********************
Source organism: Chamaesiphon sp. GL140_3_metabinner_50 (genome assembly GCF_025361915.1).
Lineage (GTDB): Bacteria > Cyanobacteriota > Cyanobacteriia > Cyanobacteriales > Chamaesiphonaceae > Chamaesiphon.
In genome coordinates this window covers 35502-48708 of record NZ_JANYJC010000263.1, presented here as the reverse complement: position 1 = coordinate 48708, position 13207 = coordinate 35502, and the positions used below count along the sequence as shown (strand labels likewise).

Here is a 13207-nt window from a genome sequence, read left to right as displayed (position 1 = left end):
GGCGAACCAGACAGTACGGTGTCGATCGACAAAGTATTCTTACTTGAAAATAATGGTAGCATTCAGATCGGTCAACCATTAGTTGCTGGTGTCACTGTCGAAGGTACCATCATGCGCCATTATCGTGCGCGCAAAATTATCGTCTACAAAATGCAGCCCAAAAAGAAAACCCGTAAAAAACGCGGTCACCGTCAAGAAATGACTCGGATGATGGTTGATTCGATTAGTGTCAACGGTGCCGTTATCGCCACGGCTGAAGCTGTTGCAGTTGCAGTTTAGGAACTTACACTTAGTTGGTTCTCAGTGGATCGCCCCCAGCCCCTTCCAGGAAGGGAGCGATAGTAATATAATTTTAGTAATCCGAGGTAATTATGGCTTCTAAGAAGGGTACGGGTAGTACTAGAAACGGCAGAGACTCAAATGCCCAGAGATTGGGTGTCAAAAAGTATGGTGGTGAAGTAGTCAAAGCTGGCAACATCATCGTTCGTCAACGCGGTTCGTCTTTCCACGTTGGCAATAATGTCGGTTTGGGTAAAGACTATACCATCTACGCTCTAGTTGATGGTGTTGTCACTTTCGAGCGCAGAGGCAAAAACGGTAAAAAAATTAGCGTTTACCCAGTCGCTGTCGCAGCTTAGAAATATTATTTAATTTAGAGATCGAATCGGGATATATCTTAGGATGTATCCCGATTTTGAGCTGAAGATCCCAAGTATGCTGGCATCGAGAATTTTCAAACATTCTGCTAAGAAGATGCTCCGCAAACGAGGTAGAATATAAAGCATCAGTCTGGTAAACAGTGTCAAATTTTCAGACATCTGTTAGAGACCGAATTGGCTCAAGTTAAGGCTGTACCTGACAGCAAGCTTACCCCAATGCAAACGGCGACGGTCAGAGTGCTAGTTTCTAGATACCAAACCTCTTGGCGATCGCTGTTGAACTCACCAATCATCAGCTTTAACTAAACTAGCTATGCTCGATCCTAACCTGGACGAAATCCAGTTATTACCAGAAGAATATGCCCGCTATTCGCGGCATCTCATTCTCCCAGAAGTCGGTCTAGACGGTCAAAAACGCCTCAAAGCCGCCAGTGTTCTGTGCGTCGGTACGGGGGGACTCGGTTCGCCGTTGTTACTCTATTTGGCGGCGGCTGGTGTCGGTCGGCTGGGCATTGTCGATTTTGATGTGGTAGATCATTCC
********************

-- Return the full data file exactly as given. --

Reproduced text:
Source organism: Chamaesiphon sp. GL140_3_metabinner_50 (genome assembly GCF_025361915.1).
Lineage (GTDB): Bacteria > Cyanobacteriota > Cyanobacteriia > Cyanobacteriales > Chamaesiphonaceae > Chamaesiphon.
In genome coordinates this window covers 35502-48708 of record NZ_JANYJC010000263.1, presented here as the reverse complement: position 1 = coordinate 48708, position 13207 = coordinate 35502, and the positions used below count along the sequence as shown (strand labels likewise).

Here is a 13207-nt window from a genome sequence, read left to right as displayed (position 1 = left end):
GGCGAACCAGACAGTACGGTGTCGATCGACAAAGTATTCTTACTTGAAAATAATGGTAGCATTCAGATCGGTCAACCATTAGTTGCTGGTGTCACTGTCGAAGGTACCATCATGCGCCATTATCGTGCGCGCAAAATTATCGTCTACAAAATGCAGCCCAAAAAGAAAACCCGTAAAAAACGCGGTCACCGTCAAGAAATGACTCGGATGATGGTTGATTCGATTAGTGTCAACGGTGCCGTTATCGCCACGGCTGAAGCTGTTGCAGTTGCAGTTTAGGAACTTACACTTAGTTGGTTCTCAGTGGATCGCCCCCAGCCCCTTCCAGGAAGGGAGCGATAGTAATATAATTTTAGTAATCCGAGGTAATTATGGCTTCTAAGAAGGGTACGGGTAGTACTAGAAACGGCAGAGACTCAAATGCCCAGAGATTGGGTGTCAAAAAGTATGGTGGTGAAGTAGTCAAAGCTGGCAACATCATCGTTCGTCAACGCGGTTCGTCTTTCCACGTTGGCAATAATGTCGGTTTGGGTAAAGACTATACCATCTACGCTCTAGTTGATGGTGTTGTCACTTTCGAGCGCAGAGGCAAAAACGGTAAAAAAATTAGCGTTTACCCAGTCGCTGTCGCAGCTTAGAAATATTATTTAATTTAGAGATCGAATCGGGATATATCTTAGGATGTATCCCGATTTTGAGCTGAAGATCCCAAGTATGCTGGCATCGAGAATTTTCAAACATTCTGCTAAGAAGATGCTCCGCAAACGAGGTAGAATATAAAGCATCAGTCTGGTAAACAGTGTCAAATTTTCAGACATCTGTTAGAGACCGAATTGGCTCAAGTTAAGGCTGTACCTGACAGCAAGCTTACCCCAATGCAAACGGCGACGGTCAGAGTGCTAGTTTCTAGATACCAAACCTCTTGGCGATCGCTGTTGAACTCACCAATCATCAGCTTTAACTAAACTAGCTATGCTCGATCCTAACCTGGACGAAATCCAGTTATTACCAGAAGAATATGCCCGCTATTCGCGGCATCTCATTCTCCCAGAAGTCGGTCTAGACGGTCAAAAACGCCTCAAAGCCGCCAGTGTTCTGTGCGTCGGTACGGGGGGACTCGGTTCGCCGTTGTTACTCTATTTGGCGGCGGCTGGTGTCGGTCGGCTGGGCATTGTCGATTTTGATGTGGTAGATCATTCC